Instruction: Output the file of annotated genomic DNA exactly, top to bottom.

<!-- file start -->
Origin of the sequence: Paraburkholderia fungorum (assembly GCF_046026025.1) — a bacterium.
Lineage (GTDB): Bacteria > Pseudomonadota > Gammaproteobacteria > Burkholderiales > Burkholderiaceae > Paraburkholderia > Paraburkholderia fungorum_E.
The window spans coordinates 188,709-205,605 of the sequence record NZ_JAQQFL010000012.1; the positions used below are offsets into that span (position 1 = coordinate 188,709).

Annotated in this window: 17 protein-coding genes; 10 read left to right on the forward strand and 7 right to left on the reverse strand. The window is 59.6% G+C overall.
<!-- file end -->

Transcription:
Origin of the sequence: Paraburkholderia fungorum (assembly GCF_046026025.1) — a bacterium.
Lineage (GTDB): Bacteria > Pseudomonadota > Gammaproteobacteria > Burkholderiales > Burkholderiaceae > Paraburkholderia > Paraburkholderia fungorum_E.
The window spans coordinates 188,709-205,605 of the sequence record NZ_JAQQFL010000012.1; the positions used below are offsets into that span (position 1 = coordinate 188,709).

Annotated in this window: 17 protein-coding genes; 10 read left to right on the forward strand and 7 right to left on the reverse strand. The window is 59.6% G+C overall.